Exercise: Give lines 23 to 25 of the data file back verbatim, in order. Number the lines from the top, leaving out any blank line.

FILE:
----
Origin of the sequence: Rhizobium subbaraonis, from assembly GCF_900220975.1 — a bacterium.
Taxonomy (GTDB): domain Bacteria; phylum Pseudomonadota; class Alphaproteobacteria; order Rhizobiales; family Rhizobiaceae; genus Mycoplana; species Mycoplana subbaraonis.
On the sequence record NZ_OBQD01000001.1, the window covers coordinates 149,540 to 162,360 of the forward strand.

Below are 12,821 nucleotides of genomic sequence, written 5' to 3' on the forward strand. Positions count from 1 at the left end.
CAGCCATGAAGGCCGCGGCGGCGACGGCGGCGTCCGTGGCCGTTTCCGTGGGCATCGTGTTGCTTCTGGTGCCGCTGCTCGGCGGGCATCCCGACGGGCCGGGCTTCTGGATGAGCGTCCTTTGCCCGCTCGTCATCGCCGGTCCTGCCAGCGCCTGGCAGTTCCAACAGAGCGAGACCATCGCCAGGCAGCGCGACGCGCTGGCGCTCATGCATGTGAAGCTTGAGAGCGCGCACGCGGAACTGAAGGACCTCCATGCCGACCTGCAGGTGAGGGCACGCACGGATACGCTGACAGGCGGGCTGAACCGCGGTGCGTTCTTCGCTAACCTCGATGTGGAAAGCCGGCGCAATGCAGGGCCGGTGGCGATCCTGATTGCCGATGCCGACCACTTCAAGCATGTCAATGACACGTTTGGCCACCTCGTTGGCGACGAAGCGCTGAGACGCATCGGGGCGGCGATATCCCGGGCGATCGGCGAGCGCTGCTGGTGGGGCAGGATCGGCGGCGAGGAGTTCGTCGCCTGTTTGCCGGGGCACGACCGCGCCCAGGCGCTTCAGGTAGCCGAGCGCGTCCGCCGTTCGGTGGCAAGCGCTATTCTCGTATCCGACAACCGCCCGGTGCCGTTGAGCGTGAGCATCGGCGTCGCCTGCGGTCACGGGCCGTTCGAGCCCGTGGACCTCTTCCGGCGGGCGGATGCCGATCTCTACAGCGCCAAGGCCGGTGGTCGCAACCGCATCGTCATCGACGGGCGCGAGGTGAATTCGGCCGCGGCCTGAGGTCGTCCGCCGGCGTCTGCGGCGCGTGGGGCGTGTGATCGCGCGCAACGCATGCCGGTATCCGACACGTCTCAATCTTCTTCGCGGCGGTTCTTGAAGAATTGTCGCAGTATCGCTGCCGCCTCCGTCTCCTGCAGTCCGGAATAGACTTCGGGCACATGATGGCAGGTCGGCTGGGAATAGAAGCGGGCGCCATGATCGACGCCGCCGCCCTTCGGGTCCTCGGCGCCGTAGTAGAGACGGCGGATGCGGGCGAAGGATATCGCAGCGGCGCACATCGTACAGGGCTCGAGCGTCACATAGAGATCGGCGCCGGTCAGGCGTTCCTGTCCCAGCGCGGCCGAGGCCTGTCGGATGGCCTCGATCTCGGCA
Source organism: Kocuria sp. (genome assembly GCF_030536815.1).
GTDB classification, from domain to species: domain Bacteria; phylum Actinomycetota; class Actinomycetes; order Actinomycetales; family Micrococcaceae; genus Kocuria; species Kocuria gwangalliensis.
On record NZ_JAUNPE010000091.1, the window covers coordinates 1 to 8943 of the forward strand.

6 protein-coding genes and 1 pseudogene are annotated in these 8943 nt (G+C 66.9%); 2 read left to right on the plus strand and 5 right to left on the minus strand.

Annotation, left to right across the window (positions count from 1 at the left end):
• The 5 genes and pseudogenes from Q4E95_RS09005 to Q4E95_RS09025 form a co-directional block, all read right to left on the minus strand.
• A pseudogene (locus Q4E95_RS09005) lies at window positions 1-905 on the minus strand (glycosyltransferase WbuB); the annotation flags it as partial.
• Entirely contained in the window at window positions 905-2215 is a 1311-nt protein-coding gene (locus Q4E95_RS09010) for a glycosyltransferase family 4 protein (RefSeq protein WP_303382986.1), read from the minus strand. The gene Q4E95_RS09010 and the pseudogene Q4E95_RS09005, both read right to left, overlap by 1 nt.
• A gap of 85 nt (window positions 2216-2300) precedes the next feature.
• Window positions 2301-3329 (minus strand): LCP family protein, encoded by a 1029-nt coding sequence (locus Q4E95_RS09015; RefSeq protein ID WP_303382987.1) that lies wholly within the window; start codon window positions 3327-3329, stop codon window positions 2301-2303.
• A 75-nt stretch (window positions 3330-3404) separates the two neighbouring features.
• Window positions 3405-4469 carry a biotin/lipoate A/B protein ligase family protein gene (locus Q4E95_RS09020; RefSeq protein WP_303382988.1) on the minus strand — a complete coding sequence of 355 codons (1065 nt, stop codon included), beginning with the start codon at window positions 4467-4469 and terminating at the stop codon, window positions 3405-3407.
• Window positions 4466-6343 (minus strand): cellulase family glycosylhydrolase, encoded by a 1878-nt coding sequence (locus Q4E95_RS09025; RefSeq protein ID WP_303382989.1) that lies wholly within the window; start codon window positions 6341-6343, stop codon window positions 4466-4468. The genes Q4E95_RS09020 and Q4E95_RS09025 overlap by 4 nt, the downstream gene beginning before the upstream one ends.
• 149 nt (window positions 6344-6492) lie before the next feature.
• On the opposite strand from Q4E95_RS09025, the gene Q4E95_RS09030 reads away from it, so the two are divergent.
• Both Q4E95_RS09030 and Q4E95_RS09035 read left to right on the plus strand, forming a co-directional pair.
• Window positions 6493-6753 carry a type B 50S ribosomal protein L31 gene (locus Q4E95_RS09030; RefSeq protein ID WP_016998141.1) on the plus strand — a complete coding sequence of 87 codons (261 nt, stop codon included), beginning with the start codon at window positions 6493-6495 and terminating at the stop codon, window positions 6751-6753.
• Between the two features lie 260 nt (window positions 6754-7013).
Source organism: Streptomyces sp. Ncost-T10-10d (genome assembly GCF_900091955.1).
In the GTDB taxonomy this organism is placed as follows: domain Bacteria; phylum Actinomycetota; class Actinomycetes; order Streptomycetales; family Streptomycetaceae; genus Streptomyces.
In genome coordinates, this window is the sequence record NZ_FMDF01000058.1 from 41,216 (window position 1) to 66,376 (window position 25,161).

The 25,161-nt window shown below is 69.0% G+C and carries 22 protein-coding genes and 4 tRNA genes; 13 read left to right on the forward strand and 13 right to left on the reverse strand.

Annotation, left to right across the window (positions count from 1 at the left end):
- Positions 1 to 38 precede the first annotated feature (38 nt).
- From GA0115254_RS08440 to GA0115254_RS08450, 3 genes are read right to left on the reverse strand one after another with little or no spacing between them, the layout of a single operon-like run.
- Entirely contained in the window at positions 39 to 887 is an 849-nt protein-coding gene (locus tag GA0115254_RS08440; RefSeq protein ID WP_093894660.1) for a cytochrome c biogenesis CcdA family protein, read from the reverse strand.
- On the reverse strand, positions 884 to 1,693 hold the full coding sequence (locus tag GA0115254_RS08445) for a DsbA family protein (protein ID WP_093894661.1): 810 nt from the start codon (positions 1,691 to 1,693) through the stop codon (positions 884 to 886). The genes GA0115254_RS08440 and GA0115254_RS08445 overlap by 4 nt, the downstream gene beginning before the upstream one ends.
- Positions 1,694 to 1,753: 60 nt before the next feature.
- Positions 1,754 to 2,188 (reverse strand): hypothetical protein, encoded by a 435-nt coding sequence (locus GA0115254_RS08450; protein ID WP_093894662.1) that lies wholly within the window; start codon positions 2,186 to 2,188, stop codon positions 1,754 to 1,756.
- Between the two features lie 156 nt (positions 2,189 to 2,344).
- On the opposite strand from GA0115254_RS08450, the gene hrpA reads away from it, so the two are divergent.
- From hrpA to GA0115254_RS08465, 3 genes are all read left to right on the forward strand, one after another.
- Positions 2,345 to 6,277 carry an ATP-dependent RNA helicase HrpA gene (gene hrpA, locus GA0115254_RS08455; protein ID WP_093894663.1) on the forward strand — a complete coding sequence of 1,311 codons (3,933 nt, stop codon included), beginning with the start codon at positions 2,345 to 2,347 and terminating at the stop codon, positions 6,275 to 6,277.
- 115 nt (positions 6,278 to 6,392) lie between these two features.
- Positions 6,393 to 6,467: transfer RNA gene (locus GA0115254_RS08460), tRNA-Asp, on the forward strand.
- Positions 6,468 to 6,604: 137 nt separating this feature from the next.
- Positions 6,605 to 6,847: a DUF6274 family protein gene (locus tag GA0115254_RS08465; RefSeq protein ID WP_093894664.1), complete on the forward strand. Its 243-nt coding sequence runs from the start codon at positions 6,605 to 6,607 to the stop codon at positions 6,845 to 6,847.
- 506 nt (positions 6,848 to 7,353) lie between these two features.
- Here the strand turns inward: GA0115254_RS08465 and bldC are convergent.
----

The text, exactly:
• Between the two features lie 260 nt (window positions 6754-7013).
Source organism: Streptomyces sp. Ncost-T10-10d (genome assembly GCF_900091955.1).
In the GTDB taxonomy this organism is placed as follows: domain Bacteria; phylum Actinomycetota; class Actinomycetes; order Streptomycetales; family Streptomycetaceae; genus Streptomyces.